As students and administrators seek anytime, anywhere access to the cloud, higher ed IT teams must face their fears and get to work.
Buy one or two smartphones for employees and, before you know it, there will be dozens in the office. That much investment needs some management. But mobile device management (MDM) is new territory for most IT staff who didn't come from the telecom side. Luckily, there are plenty of tools to help.
Two things: First, this is not a discussion about the pros and cons of bring your own device (BYOD), a trend affecting organizations big and small; we'll save that for later. Second, before you start looking for tools, your leadership needs to decide how to use mobile devices and what policies they want to apply to the devices and their users before buying management software.
Should all types of information be available to mobile users, or should it be kept restricted? If restricted, are there security policies in place, and are access control lists organized to keep employees away from files they shouldn't see? Smartphones, and now tablets, can do some real work in the field, but you must decide as early as possible where your limits are for remote file access. One option is to keep something like DropBox accounts for mobile users rather than letting them dig through the file server. Or you could set up VPNs to specific directories.
Of course, there are plenty of ways to get e-mail on a smartphone, including services from a carrier and cloud-based systems such as Google Mail and Zoho. Although Google doesn't offer any management tools for smartphones, a carrier will. They can help you track devices, enforce some level of security control, and (sometimes) do a remote wipe if the device is lost. So the first stop for smartphone management tools is the carrier. Add that to the list of good reasons to have a single mobile carrier for all smartphones.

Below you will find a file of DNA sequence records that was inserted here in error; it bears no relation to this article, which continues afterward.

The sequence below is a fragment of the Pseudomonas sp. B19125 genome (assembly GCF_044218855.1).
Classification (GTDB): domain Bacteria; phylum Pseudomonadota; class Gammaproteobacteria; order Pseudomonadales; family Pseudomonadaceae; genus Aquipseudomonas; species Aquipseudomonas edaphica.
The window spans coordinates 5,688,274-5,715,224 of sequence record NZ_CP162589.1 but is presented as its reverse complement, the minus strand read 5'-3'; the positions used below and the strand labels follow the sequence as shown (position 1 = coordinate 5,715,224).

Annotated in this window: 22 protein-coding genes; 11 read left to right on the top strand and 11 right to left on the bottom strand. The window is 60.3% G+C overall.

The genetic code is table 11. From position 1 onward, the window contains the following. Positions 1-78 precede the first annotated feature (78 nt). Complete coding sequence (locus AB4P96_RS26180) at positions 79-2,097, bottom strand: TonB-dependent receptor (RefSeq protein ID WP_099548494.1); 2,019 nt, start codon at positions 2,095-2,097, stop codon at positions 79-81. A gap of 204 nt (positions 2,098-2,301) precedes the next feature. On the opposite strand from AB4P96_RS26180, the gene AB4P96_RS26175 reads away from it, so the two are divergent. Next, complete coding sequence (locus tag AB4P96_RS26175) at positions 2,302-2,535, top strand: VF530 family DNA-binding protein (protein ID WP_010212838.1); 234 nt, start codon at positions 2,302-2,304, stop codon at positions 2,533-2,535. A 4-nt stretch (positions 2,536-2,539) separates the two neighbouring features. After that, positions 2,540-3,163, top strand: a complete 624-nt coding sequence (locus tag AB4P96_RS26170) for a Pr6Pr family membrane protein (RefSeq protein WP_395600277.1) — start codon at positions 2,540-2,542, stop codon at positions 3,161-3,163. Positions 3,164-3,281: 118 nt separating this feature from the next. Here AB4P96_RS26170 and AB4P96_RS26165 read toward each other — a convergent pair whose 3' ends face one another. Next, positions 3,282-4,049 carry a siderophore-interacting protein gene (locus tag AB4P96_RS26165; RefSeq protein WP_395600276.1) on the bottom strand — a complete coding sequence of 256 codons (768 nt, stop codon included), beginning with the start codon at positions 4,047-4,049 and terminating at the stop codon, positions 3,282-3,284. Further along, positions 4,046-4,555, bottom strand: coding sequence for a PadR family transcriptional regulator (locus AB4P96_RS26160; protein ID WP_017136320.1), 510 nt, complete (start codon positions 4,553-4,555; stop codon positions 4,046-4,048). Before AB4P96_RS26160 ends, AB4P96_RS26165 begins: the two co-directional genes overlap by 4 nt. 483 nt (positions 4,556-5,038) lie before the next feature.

Microsoft shops that want to provide e-mail, shared contacts and shared calendars to smartphone users can check out Mobile Email with Exchange ActiveSync. Exchange 2010 is needed, so if you've been putting off that upgrade, this might be the impetus to get current. Users of Microsoft System Manager can add licenses for mobile devices. Bigger shops that made a mobile move early may have already invested in a BlackBerry Enterprise Server (BES) add-on to Exchange, but small and midsize shops tend to be slow on the BES uptake.
The next stop on your MDM quest involves choosing a security software vendor, especially if you have a good contract in place for your internal devices and network. Unfortunately, smartphones are susceptible to smart viruses, so adding malware protection has become necessary. Because you're putting agent software on the smartphone, a security vendor can help manage those mobile endpoints.
Of course, the iPhone has become a standard even in organizations that refuse to buy other Apple products. If that's the case at your office, look for MobileIron and AirWatch security and management software. Just be aware that an iPhone today means an iPad tomorrow (or perhaps there are some around the office already), so you’d better prepare.
No matter what you already have, the next upgrade might be more cloud-based than you're used to from other management tools. This only makes sense, because a smartphone in a pocket is often a display for cloud-based tools (app store, anyone?). So as you get used to the idea of having to manage phones in pockets, get used to the idea of doing so through the cloud.